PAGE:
秦始皇

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Mandarin[edit]

simpl.
trad.
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Alternative forms[edit]

Etymology[edit]

From the addition of Chinese ("Qin") during the Han dynasty to the self-proclaimed title of 始皇帝, from Chinese ("first") + 皇帝 ("emperor"). Owing to the Chinese preference for two- or three-character names, the title was then contracted.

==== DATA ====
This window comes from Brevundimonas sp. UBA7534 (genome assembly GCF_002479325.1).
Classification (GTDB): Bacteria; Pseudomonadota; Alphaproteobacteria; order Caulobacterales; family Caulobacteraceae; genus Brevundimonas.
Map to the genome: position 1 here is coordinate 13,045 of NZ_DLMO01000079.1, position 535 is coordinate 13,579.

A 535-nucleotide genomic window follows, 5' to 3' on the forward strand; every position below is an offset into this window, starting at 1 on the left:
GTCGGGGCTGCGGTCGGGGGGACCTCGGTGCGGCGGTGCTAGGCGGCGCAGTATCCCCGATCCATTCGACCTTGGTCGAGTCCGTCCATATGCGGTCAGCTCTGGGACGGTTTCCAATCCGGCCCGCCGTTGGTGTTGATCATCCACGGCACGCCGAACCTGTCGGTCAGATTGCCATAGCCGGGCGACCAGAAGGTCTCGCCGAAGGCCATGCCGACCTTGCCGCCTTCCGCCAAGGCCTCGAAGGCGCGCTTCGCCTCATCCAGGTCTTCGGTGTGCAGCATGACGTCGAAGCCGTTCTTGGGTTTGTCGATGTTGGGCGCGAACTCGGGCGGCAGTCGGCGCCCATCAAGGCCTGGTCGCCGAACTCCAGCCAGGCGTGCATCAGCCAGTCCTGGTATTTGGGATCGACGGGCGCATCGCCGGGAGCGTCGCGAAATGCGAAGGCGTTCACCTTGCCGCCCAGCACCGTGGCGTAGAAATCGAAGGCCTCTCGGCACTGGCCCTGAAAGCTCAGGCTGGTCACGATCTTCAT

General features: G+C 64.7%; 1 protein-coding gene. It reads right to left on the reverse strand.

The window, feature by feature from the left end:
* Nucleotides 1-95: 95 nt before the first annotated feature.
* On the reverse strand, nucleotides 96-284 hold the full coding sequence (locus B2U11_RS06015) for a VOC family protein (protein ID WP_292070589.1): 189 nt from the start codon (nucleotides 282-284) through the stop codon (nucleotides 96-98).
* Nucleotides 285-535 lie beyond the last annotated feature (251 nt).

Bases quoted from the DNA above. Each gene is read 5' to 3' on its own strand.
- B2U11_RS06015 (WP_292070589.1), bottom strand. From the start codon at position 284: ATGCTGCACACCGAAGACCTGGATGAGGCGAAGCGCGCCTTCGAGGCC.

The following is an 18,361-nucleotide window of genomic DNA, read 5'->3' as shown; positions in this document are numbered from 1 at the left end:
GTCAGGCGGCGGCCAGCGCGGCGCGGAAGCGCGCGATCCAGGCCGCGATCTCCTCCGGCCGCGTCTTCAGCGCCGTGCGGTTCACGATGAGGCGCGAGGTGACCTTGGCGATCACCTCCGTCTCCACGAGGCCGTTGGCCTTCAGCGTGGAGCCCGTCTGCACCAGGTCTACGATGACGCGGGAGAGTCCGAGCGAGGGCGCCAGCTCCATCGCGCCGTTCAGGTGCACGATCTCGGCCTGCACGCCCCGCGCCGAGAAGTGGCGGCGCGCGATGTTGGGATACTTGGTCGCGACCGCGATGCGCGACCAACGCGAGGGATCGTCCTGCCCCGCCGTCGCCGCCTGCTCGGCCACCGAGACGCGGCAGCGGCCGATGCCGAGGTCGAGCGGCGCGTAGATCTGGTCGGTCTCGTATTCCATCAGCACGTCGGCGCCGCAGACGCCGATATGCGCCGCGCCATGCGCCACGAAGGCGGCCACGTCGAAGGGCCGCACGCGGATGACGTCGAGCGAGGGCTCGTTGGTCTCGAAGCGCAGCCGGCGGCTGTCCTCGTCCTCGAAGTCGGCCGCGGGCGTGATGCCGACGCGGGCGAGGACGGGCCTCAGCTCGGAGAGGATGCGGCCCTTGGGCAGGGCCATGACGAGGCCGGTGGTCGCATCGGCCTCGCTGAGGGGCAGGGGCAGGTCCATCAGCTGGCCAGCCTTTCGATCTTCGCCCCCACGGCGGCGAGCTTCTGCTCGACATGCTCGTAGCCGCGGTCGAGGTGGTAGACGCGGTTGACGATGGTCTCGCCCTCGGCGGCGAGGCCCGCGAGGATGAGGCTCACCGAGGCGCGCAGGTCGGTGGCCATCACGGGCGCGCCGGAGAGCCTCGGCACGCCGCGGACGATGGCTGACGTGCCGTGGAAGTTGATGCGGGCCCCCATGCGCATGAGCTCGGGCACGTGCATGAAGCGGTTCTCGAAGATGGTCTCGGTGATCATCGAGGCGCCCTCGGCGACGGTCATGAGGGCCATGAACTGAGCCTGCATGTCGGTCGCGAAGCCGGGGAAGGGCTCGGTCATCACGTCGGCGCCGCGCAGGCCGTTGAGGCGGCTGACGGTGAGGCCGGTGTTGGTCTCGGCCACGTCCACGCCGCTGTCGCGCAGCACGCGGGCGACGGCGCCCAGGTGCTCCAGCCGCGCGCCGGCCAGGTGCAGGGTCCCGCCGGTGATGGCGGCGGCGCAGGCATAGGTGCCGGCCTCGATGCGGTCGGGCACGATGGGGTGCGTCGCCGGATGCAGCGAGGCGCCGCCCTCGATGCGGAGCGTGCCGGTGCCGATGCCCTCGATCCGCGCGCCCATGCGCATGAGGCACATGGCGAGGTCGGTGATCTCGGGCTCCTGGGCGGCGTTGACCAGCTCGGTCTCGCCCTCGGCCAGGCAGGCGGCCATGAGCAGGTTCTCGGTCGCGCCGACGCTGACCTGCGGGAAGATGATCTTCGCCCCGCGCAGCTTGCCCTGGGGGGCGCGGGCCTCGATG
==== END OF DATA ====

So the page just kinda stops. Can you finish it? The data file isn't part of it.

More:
Proper noun[edit]

秦始皇 (traditional and simplified, Pinyin Qín Shǐhuáng)

  1. (historical) Shi Huangdi, the First Emperor of China

Usage notes[edit]

Although the forms First Emperor, Shi Huangdi, and Shih Huang-ti remain more common in non-scholarly English, 秦始皇 is much more common in modern Chinese, with the non-truncated forms only appearing in scholarly or historical works.

The personal names 嬴正 and the rare hypercorrections 趙正 and 赵正 are anachronisms: Chinese of the period generally employed their (ancestral names), (clan names), and (given names) separately and not in the compound form of modern Chinese.

Synonyms[edit]